By Linda Imbler
An eclectic gift-a full mailbox. The Publisher’s Clearinghouse hope against the statistics. The unnecessary true name or occupant, who will it be today? All sorted by good men and women in small trucks. The mighty flow of ads, a likely stream of more. The nature of peoples’ ink hidden within the metal walls, while we twiddle our thumbs in wait and hope for good news. The influx of Christmas cards, significantly paused in July. Whether under a round, white moon or blaze of yellow sun, news of grief, news of hallelujah. Down the street, the long parade of post mounted boxes, some with red flags standing with pretension, looking for attention, and some too shy to show their lids. Mailboxes-the givers of gifts all year long.
How they must have loved; before the roses turned into prisons and tragedies. Each of their ghosts will later quarrel, accusing the others of loving only themselves. Weeping together as they fall from the watchtower of jubilation, where beautiful birds roosted and sung. They prayed for passion to be brought back from that first time. Prayers for a wonderful straying, back to that long-belated return, that sometime describe as peace on Earth. They dug, into secret mines of strange melancholy, in the hopes of rediscovering the enchantment of love, love being that other spell that twins with foresight. They bore, the weight of mostly sorrow while their future was unforeseen, until they realized that having dreams, even ones not yet come true, can guide them toward that happy future.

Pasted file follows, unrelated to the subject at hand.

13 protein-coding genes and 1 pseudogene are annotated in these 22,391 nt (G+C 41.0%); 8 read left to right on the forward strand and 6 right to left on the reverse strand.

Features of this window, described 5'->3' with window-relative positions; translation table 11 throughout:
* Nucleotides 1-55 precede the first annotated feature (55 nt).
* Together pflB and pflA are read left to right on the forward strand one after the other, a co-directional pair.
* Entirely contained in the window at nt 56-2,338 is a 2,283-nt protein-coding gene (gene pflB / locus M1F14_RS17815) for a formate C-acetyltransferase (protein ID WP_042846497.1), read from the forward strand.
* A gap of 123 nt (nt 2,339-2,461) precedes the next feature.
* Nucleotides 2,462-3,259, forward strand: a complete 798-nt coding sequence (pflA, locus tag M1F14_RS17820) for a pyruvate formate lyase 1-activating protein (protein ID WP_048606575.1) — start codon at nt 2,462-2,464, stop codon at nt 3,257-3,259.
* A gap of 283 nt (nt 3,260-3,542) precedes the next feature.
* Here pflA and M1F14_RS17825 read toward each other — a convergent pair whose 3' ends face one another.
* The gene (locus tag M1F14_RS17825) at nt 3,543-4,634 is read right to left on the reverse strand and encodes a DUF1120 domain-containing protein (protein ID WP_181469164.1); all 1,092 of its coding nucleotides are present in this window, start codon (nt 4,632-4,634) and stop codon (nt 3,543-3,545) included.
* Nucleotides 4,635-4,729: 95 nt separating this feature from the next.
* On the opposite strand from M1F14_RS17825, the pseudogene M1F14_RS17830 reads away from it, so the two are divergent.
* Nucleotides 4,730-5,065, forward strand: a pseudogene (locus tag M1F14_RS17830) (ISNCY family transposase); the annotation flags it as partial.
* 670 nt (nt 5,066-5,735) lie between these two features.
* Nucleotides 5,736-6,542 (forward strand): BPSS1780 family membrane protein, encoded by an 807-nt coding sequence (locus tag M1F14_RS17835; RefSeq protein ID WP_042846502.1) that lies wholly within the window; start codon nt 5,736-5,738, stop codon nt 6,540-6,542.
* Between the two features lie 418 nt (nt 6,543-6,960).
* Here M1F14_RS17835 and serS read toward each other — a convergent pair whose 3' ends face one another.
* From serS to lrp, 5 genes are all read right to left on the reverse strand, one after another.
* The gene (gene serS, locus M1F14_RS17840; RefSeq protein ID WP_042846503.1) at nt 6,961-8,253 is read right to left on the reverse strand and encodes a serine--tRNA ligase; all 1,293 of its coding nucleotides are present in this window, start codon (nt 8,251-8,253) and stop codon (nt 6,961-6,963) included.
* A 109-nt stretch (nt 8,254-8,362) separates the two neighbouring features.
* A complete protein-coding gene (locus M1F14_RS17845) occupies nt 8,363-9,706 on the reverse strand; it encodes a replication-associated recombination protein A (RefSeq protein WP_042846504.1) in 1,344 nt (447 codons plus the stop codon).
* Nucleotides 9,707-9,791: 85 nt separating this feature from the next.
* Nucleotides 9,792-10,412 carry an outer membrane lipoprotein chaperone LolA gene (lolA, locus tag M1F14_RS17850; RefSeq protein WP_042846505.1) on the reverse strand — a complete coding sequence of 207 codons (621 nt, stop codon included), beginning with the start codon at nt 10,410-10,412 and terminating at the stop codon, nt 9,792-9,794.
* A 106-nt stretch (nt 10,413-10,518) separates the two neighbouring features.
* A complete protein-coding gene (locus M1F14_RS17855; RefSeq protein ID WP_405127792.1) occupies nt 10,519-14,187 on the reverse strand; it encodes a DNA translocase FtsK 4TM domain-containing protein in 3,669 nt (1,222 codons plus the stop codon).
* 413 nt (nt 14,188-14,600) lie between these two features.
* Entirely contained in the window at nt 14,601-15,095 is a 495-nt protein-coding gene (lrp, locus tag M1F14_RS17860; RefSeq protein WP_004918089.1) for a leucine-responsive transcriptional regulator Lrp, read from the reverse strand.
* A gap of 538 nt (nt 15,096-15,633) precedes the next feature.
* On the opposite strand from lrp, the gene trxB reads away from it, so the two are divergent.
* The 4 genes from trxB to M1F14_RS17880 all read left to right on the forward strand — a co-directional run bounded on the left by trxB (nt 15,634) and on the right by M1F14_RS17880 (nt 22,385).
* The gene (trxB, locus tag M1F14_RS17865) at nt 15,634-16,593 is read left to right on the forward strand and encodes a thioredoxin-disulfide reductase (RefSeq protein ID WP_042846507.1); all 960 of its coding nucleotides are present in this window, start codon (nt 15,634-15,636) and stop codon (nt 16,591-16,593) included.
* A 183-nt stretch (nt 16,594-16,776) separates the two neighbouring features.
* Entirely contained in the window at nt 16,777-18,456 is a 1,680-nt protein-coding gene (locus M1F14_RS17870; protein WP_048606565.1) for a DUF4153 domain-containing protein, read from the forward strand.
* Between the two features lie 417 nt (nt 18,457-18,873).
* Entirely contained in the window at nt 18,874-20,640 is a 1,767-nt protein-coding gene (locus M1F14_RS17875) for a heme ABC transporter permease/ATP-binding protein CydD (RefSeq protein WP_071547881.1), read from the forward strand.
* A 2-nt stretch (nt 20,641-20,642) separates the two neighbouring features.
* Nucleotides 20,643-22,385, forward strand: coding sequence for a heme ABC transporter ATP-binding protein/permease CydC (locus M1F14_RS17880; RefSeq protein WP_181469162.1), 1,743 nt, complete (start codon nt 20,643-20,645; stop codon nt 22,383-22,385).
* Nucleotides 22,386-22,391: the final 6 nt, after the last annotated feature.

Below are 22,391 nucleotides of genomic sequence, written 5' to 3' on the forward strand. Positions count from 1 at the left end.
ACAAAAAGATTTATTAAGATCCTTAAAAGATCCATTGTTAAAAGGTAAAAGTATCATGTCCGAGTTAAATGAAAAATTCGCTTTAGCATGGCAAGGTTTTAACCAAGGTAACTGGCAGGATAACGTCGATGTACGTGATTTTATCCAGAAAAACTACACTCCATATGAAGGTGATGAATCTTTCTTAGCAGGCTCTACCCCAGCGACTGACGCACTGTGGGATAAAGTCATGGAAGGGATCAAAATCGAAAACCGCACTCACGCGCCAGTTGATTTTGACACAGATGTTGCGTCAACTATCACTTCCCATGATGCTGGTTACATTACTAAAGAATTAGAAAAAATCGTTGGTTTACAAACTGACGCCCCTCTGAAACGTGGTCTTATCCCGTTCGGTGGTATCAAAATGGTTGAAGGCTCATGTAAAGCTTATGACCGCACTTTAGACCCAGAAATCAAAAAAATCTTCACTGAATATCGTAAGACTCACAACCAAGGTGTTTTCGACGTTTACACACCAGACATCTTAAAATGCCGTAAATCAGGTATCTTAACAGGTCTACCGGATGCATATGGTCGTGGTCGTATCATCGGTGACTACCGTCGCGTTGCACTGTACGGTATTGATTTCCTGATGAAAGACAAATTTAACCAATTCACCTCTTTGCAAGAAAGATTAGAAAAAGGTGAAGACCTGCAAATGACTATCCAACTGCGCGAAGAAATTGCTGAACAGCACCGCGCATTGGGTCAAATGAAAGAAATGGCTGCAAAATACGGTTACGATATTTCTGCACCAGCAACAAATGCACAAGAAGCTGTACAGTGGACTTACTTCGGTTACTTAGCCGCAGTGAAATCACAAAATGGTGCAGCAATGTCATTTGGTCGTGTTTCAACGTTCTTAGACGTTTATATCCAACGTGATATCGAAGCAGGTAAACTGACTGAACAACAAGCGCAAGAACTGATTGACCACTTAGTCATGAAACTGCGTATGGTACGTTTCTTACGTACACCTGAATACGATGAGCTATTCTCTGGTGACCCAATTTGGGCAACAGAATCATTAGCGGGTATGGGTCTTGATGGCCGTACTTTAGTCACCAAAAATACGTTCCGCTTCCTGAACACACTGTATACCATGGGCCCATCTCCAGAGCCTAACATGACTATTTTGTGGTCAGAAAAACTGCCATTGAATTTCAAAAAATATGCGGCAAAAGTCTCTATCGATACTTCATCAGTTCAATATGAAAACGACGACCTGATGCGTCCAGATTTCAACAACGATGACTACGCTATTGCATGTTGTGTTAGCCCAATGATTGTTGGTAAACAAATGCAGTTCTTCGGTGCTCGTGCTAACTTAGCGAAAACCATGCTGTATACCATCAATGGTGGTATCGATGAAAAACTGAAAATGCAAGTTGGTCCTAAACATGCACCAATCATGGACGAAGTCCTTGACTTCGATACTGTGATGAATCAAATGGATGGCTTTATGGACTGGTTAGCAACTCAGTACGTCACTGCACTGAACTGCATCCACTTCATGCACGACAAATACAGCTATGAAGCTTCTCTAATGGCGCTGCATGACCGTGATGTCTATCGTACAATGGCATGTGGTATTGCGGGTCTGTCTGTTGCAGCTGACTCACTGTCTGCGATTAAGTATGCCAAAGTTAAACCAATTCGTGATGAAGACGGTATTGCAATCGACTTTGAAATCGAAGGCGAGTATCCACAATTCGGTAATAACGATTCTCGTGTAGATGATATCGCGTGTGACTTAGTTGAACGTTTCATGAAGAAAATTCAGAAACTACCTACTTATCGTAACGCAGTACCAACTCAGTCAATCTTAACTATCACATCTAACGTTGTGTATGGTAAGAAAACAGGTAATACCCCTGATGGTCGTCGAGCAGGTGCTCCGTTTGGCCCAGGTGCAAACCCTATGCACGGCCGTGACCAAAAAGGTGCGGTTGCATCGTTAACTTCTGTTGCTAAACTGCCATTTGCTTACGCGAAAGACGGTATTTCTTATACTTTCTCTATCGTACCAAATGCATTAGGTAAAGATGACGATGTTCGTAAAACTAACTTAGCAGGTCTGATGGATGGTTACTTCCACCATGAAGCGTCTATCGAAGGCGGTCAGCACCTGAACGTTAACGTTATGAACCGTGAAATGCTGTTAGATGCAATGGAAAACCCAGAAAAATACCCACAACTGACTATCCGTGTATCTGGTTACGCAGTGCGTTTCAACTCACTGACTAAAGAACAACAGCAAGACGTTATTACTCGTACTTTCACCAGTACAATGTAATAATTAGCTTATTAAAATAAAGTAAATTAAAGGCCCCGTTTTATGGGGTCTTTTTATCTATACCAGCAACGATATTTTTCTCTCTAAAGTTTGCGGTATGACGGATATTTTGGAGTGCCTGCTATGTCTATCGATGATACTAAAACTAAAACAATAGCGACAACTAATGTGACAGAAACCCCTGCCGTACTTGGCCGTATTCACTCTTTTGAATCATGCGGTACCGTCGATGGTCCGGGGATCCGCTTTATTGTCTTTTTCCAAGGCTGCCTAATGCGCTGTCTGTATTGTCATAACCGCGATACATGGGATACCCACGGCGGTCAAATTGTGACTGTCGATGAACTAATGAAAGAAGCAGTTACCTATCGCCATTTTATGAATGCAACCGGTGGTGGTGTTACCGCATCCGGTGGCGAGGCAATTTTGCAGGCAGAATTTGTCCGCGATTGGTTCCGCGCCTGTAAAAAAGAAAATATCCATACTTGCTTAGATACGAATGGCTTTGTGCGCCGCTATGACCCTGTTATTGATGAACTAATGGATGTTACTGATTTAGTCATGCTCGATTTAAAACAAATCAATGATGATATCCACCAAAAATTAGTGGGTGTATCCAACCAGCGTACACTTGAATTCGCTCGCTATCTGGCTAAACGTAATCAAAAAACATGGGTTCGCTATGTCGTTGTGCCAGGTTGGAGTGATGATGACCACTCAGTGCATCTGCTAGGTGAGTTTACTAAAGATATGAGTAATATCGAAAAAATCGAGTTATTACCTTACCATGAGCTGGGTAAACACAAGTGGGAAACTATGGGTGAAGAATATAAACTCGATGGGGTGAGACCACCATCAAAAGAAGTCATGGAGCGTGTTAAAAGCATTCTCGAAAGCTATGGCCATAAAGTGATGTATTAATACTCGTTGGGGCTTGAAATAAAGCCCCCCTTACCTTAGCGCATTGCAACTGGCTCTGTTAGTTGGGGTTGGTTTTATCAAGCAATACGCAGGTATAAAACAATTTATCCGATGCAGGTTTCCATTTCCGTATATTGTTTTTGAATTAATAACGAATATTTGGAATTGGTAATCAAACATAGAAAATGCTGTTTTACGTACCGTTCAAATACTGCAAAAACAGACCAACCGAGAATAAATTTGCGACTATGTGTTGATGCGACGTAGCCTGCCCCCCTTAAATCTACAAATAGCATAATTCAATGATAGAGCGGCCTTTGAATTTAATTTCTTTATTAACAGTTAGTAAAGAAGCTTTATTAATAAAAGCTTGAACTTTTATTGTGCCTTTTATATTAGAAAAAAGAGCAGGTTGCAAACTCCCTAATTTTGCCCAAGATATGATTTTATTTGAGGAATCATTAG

The camera separates the real from the photographic, and stands as sentry between worlds, as proof that time alters us with each passing second. Shows us as static, regardless of how many places to which we have traveled. Each of our forms reflecting a unique point of time. We as two-dimensional, frozen clones, images reflecting the reality of that split second. After those we know take their last breath, this is how they will speak to us. There’s no fragrance clinging to the images, no sounds to pull us in. And, sadly after so much time, the snapshots join the space where old dresses fade in dark attics, none ever again to be in that one moment. A picture can introduce us to someone we’ve never even vaguely known, but gives very little revelation about how they walked or talked. Photographs offer a nearer view of our appearance, hopefully from the angle of our “best” side, so in our consequent life we may revisit new discoveries of our likenesses. Some poses will be snapped before the place and time fall into the purview of our eternal forgetfulness, allows us to do some reasonable checking on how we appeared in a photo: with the sun in our eyes, or on a dreary day when rain was tapping at the windows. Motion captured, pictorial immortality.
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Thank you to John Page and team for publishing these poems today. And, thank you to the bloggers who liked my work.